Photo caption: Eric Songer (pictured back row, 4th in from the left) with the 29 other CMA recipients and recording artists Little Big town, Lauren Daigle, War & Treaty, Caitlyn Smith and others.
Back in 2018, Eric Songer (UWEC Music Education, 1997) applied to “Give a Note”, a foundation that awards music educators who are innovators across the country, and was awarded a grant for his music program at Chaska Middle School West. A couple years later, a fellow “Give a Note” recipient encouraged Songer to apply to the Country Music Association Music Teachers of Excellence Foundation. “The process was pretty involved,” Songer recalls, “we were asked a lot of questions about philosophy, what I do in and out of the classroom, what I do to help further music education, film myself teaching, and supply letters of recommendation from administration, colleagues, and parents.”
In May 2023, the Chaska School administration informed Songer of his acceptance as one out of thirty recipients of the CMA Music Teachers of Excellence Award. Those 30 award winners are broken down to 10 recipients from Nashville, 10 from greater Tennessee, and 10 National award winners. With that award comes a $2,500 grant for Chaska Middle School West which Songer has used towards clip-on mics for the horn players in his school rock band, a new DJ controller for the DJ club, and other recording equipment that will be helpful in his program.
With this grant, award recipients also personally received $2,500 and were flown to the CMA Music Teachers of Excellence Ceremony in Nashville in September to be recognized in a ceremony celebrating music teachers - including full red-carpet treatment! Songer was accompanied by his wife, daughter, mother, mother-in-law, and his assistant principal. Along with the networking and professional development opportunities at the award ceremony, Songer and the other awardees were treated to live performances by country music legends such as Little Big Town, Lauren Daigle, Caitlyn Smith, War and Treaty, and others. “It was an amazing evening not typical of what an educator gets to experience,” expressed Songer, “it will forever live in my memory as a highlight of my career.”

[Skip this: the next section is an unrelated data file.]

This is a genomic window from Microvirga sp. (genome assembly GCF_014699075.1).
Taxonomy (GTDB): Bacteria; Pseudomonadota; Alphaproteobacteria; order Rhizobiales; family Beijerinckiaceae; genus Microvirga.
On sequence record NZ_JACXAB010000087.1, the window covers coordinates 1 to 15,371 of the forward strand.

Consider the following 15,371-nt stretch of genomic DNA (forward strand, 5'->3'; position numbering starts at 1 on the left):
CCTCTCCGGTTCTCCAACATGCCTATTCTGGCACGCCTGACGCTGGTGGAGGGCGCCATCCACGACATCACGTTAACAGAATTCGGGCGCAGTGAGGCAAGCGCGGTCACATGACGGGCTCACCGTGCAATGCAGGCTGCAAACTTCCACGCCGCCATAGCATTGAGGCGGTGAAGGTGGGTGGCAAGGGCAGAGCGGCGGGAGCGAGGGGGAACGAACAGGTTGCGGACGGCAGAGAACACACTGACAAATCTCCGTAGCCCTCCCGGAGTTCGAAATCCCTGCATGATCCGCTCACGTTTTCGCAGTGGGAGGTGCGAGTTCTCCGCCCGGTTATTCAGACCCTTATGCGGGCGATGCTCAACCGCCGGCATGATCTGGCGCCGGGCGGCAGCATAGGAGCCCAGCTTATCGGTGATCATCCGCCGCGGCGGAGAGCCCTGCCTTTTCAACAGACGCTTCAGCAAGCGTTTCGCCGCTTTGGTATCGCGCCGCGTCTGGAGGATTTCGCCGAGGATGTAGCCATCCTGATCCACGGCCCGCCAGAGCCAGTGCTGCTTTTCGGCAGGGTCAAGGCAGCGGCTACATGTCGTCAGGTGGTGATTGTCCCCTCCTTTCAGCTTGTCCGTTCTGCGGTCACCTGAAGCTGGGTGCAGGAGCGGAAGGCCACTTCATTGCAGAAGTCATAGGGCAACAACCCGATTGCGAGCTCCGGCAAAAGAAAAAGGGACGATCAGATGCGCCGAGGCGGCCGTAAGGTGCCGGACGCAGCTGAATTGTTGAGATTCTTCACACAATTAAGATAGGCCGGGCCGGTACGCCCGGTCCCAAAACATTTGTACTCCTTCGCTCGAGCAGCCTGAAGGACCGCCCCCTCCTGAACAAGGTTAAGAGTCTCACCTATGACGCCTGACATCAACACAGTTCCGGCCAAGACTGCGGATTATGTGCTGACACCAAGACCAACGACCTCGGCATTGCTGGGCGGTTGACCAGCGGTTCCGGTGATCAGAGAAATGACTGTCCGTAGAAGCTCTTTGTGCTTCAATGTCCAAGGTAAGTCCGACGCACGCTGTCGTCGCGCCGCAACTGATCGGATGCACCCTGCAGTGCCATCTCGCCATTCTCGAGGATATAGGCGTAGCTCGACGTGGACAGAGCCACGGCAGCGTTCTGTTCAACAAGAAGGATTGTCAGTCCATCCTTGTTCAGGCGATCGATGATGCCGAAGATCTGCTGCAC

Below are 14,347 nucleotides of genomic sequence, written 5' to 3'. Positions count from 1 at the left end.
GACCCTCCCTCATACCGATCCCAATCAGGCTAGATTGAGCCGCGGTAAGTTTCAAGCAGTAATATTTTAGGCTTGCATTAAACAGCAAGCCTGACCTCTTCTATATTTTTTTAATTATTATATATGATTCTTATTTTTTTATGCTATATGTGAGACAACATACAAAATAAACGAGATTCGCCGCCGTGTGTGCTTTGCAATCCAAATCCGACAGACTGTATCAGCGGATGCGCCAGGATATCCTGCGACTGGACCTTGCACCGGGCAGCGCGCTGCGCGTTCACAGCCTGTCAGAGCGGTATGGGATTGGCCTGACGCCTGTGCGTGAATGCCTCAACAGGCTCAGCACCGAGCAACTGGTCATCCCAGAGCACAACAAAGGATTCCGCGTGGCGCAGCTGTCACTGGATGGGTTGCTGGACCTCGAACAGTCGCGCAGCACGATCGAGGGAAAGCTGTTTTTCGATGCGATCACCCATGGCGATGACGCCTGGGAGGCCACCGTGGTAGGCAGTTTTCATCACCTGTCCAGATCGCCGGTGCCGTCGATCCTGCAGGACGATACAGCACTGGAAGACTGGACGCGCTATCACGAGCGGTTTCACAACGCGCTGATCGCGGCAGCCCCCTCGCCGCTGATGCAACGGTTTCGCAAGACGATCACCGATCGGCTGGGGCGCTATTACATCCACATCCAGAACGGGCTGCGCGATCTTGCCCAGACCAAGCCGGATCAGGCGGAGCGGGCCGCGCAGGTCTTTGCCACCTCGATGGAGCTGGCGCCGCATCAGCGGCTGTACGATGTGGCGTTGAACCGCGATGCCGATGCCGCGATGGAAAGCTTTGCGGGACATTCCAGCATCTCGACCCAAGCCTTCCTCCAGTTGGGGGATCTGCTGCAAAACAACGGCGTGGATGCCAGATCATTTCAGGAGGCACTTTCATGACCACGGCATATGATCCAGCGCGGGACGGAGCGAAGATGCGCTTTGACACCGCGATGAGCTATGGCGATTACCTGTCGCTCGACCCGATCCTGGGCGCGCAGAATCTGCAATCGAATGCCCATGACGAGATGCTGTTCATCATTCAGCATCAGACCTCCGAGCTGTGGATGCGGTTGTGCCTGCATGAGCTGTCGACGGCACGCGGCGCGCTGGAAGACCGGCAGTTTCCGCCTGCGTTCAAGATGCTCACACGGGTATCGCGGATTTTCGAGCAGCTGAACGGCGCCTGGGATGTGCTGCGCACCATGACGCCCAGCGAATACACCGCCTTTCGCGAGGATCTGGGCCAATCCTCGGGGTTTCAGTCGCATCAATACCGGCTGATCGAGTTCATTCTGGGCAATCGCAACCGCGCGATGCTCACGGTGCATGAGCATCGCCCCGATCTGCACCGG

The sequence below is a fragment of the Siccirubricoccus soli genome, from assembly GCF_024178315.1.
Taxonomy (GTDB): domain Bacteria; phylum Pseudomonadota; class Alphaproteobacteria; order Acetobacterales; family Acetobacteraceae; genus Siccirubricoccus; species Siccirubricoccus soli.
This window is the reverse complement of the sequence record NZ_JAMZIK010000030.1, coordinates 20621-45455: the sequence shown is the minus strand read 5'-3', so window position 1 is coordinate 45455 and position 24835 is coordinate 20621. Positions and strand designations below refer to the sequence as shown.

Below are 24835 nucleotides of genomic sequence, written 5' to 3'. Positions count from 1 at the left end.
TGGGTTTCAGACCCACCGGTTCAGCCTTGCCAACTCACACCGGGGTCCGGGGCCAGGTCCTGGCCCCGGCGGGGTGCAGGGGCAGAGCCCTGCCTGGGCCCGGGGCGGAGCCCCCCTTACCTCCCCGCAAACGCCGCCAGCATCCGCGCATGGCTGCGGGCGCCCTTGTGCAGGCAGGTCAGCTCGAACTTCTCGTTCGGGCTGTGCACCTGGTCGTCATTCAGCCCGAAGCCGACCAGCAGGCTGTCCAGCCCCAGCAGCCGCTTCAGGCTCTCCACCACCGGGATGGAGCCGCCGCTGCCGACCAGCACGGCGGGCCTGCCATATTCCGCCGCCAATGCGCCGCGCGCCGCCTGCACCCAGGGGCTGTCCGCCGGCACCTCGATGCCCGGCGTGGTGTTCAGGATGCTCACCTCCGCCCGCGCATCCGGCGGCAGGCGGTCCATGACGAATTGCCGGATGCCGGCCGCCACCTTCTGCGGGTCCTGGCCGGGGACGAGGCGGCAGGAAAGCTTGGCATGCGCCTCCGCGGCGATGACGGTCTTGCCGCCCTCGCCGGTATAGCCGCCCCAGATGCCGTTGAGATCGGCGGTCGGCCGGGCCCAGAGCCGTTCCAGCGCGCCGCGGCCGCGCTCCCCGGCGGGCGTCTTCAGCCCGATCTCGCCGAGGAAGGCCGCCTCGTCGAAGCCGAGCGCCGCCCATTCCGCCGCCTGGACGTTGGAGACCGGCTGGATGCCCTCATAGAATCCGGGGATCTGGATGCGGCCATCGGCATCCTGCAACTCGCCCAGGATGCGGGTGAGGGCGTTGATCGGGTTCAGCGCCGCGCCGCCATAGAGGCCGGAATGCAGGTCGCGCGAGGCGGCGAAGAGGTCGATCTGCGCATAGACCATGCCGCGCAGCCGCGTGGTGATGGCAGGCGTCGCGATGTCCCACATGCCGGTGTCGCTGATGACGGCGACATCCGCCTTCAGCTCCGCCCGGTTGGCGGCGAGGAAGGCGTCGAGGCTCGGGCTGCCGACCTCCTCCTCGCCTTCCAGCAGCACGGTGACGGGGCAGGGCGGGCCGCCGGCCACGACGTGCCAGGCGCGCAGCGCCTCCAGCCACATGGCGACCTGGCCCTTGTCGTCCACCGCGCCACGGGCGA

Songer was additionally given a free ticket to the Country Music Awards in November; he, his wife, and 22 other CMA Music Teachers of Excellence awardees were given front row seats and during their recognition at CMA, Chevrolet announced they would be matching each award recipients’ $2,500 grant.
Eric Songer reflected on the CMA Music Teachers of Excellence Program application and what makes his teaching excellent. “I really love my job. I am very passionate about getting my students what they need, whether that’s music or whatever they need in their lives,” said Songer, “I teach life through music.” In a society where music education in schools oftentimes becomes stagnant, he feels strongly about the importance of adapting to a culture that is prevalently ever-changing. Songer accomplishes this through programming outside the typical music program make-up by including resources for 20 student-run bands, guitar and ukelele lessons, hip hop groups, pop ensembles, music production, film and video game score composition, and DJ club, just to name a few. Through his 27 years at Chaska Middle School, he has seen countless students significantly benefit from the inclusion of these opportunities within his modern music education program. His music program has grown to include two-thirds of his school’s student population. The CMA Foundation supports movements in alignment to Songer’s philosophy, so the honor of being recognized through the CMA Music Teachers of Excellence Program cannot be overstated.
Eric Songer graduated from UWEC with a Music Education degree in 1997 where he said that his time within the music department was integral to where his career is today. The department had a motivated and disciplined environment he wasn’t used to when he arrived as a freshman in 1991, and through the guidance of his trombone professor Rodney Hudson and experiences within the department, he learned how to build his drive to accomplish his goals. “Everybody cheered each other on,” stated Songer, “and there’s no way I would be where I am today without Rodney Hudson and the other staff and students there.” In Fall 2023, Songer’s son, Caleb, began his music education degree journey at UWEC where Songer acknowledged that the culture he experienced still continues today by faculty who preserve the tradition of greatness, kindness, and hard work.